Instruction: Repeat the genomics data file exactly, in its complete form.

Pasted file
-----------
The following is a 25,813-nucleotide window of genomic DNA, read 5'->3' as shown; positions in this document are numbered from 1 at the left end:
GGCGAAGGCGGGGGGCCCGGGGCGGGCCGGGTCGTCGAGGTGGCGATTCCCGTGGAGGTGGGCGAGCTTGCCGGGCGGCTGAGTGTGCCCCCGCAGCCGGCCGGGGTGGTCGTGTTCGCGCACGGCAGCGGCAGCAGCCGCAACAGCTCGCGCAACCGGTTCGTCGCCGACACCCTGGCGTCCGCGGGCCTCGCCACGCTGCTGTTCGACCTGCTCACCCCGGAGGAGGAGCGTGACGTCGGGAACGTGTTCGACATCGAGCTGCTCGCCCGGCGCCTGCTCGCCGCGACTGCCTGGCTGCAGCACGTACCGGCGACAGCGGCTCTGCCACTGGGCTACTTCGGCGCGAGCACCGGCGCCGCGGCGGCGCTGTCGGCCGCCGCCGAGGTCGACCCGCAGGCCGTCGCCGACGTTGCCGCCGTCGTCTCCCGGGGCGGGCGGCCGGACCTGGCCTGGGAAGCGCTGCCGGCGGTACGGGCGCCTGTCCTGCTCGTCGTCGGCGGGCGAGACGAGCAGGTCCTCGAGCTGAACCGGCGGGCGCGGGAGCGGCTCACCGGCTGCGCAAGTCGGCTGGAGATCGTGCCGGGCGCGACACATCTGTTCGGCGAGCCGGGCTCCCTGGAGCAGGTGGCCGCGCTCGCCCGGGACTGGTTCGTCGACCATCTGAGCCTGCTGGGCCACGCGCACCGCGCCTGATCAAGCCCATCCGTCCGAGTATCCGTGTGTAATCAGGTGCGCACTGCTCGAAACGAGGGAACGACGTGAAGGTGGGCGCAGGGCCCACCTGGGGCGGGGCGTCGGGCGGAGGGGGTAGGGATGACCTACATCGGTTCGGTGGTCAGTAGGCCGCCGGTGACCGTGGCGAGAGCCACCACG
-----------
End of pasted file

The following is a 25,813-nucleotide window of genomic DNA, read 5'->3' as shown; positions in this document are numbered from 1 at the left end:
GGCGAAGGCGGGGGGCCCGGGGCGGGCCGGGTCGTCGAGGTGGCGATTCCCGTGGAGGTGGGCGAGCTTGCCGGGCGGCTGAGTGTGCCCCCGCAGCCGGCCGGGGTGGTCGTGTTCGCGCACGGCAGCGGCAGCAGCCGCAACAGCTCGCGCAACCGGTTCGTCGCCGACACCCTGGCGTCCGCGGGCCTCGCCACGCTGCTGTTCGACCTGCTCACCCCGGAGGAGGAGCGTGACGTCGGGAACGTGTTCGACATCGAGCTGCTCGCCCGGCGCCTGCTCGCCGCGACTGCCTGGCTGCAGCACGTACCGGCGACAGCGGCTCTGCCACTGGGCTACTTCGGCGCGAGCACCGGCGCCGCGGCGGCGCTGTCGGCCGCCGCCGAGGTCGACCCGCAGGCCGTCGCCGACGTTGCCGCCGTCGTCTCCCGGGGCGGGCGGCCGGACCTGGCCTGGGAAGCGCTGCCGGCGGTACGGGCGCCTGTCCTGCTCGTCGTCGGCGGGCGAGACGAGCAGGTCCTCGAGCTGAACCGGCGGGCGCGGGAGCGGCTCACCGGCTGCGCAAGTCGGCTGGAGATCGTGCCGGGCGCGACACATCTGTTCGGCGAGCCGGGCTCCCTGGAGCAGGTGGCCGCGCTCGCCCGGGACTGGTTCGTCGACCATCTGAGCCTGCTGGGCCACGCGCACCGCGCCTGATCAAGCCCATCCGTCCGAGTATCCGTGTGTAATCAGGTGCGCACTGCTCGAAACGAGGGAACGACGTGAAGGTGGGCGCAGGGCCCACCTGGGGCGGGGCGTCGGGCGGAGGGGGTAGGGATGACCTACATCGGTTCGGTGGTCAGTAGGCCGCCGGTGACCGTGGCGAGAGCCACCACG